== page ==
Although the first video states the bolted repair piece is designed for near waterline use, TRY IT, try something.
Incorporate a hydraulic clamp instead.
This repair should be getting the global attention it deserves.
Very sad, very frustrating to be led by such idiots with money.
Extreme depth effects
The breathing gas mixtures, of oxygen, helium and hydrogen, for extreme depth use are designed to reduce the effects of high pressure on the central
nervous system. Between 1978 and 1984, a team of divers from Duke University in North Carolina conducted the Atlantis series of
on-shore-hyperbaric-chamber-deep-scientific-test-dives. In 1981, during an extreme depth test dive to 686 metres they breathed the conventional
mixture of oxygen and helium with difficulty and suffered trembling and memory lapses.
A hydrogen-helium-oxygen (hydreliox) gas mixture was used during a similar on shore scientific test dive by three divers involved in an experiment for
the French Comex S.A. industrial deep-sea diving company in 1992. On 18 November 1992, Comex decided to stop the experiment at an equivalent of 675
meters of sea water (MSW) because the divers were suffering from insomnia and fatigue. All three divers wanted to push on but the company decided to
decompress the chamber to 650 MSW. On 20 November 1992, Comex diver Theo Mavrostomos was given the go-ahead to continue but spent only two hours at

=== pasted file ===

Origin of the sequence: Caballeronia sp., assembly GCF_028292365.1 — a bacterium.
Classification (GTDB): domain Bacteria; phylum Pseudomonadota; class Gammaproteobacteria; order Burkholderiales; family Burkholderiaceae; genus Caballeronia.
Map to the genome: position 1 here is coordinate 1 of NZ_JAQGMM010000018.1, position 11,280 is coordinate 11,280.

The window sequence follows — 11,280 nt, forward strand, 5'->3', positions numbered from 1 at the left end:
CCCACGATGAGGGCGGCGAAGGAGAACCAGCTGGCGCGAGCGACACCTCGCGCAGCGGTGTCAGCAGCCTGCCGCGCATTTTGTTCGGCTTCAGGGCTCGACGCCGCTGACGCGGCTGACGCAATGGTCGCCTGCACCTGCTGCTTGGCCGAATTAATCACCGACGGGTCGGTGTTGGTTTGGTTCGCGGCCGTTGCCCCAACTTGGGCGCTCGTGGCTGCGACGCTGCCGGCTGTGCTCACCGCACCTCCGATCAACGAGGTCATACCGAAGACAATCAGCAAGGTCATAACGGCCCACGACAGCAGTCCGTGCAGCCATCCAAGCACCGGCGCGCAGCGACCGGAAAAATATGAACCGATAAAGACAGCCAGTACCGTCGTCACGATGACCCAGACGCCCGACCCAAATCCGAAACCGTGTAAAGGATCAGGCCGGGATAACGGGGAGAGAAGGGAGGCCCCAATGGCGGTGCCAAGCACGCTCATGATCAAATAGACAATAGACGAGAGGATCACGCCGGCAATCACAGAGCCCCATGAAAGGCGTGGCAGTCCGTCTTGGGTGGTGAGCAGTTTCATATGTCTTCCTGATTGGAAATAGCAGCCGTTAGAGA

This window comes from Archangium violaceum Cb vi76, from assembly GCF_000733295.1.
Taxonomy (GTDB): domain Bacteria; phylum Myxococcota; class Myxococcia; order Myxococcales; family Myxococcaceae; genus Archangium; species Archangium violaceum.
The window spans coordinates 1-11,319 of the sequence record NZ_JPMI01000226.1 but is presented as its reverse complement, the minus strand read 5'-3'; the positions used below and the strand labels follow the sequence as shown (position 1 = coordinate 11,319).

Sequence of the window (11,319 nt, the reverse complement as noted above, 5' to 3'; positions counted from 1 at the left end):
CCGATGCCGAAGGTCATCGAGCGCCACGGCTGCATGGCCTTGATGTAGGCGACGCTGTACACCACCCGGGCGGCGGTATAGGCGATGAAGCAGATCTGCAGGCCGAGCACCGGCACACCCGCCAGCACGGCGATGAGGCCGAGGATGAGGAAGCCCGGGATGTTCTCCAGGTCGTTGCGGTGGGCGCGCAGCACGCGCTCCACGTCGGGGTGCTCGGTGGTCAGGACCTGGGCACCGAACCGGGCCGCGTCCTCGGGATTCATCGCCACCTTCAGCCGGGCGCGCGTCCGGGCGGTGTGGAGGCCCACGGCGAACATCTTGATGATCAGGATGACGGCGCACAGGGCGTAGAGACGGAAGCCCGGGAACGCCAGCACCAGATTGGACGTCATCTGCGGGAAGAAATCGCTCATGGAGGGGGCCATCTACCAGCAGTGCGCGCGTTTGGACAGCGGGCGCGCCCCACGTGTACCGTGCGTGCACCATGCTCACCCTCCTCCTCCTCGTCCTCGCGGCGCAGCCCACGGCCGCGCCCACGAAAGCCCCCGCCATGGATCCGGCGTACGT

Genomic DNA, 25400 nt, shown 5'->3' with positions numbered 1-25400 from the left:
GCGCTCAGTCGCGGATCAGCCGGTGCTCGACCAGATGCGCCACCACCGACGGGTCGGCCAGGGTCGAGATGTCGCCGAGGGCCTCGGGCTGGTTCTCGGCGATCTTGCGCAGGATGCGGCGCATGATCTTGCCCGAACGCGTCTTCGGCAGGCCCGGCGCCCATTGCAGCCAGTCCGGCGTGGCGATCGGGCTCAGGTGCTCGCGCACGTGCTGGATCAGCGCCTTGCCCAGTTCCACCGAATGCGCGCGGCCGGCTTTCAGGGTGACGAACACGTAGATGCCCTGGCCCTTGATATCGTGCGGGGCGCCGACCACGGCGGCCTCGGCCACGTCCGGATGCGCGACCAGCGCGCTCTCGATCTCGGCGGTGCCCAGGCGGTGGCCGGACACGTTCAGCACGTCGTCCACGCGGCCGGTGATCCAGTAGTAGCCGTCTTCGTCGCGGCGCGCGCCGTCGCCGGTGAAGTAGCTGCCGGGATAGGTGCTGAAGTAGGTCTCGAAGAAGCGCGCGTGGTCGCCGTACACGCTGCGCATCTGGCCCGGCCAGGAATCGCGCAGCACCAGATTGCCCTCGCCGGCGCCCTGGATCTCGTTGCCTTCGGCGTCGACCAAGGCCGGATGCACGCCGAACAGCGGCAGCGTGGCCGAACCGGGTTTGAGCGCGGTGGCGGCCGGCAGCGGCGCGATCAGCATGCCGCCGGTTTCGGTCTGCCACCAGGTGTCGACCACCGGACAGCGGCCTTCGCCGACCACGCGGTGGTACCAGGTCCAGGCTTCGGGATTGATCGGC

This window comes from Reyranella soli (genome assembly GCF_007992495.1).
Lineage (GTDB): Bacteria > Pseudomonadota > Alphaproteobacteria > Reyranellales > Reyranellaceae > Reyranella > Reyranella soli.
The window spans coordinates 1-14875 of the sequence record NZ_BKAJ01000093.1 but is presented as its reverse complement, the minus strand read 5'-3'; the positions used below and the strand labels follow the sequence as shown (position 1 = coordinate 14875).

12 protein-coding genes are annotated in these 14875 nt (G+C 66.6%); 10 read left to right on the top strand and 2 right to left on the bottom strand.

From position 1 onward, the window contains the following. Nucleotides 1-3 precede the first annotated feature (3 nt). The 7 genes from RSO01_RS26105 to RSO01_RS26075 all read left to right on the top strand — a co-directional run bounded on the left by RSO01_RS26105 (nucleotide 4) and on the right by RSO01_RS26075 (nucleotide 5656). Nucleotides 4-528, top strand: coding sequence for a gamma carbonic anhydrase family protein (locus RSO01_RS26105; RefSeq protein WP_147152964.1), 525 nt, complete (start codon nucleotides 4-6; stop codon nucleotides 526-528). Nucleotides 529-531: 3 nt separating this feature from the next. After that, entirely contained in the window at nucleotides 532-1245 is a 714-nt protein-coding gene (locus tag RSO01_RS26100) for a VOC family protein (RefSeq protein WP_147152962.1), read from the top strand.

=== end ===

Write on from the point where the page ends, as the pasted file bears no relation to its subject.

701 MSW (2300 ft). Comex had planned for the divers to spend four and a half days at this depth and carry out tasks.
Increased use of underwater remotely operated vehicles (ROV's) and autonomous underwater vehicles (AUV's) for routine or planned tasks means that
saturation dives are becoming less common, though complicated underwater tasks requiring complex manual actions remain the preserve of the deep-sea
 Saturation diving depth records
The diving depth record for off shore diving was achieved in 1988 by a team of professional divers of the Comex S.A. industrial deep-sea diving
company performing pipe line connection exercises at a depth of 534 meters (1752 ft) of sea water (MSW) in the Mediterranean Sea during a record
In 1992 Comex diver Theo Mavrostomos  achieved a record of 701 MSW (2300 ft) in an on shore hyperbaric chamber. He took 43 days to complete the
scientific record dive, where a hydrogen-helium-oxygen gas mixture was used as breathing gas
The complexity, medical problems and accompanying high costs of professional diving to such extreme depths and the development of deep water
atmospheric diving suits and ROVs in offshore oilfield drilling and production have effectively prevented non-atmospheric manned intervention in the
ocean at extreme depths.
[edit on 21-5-2010 by HappilyEverAfter]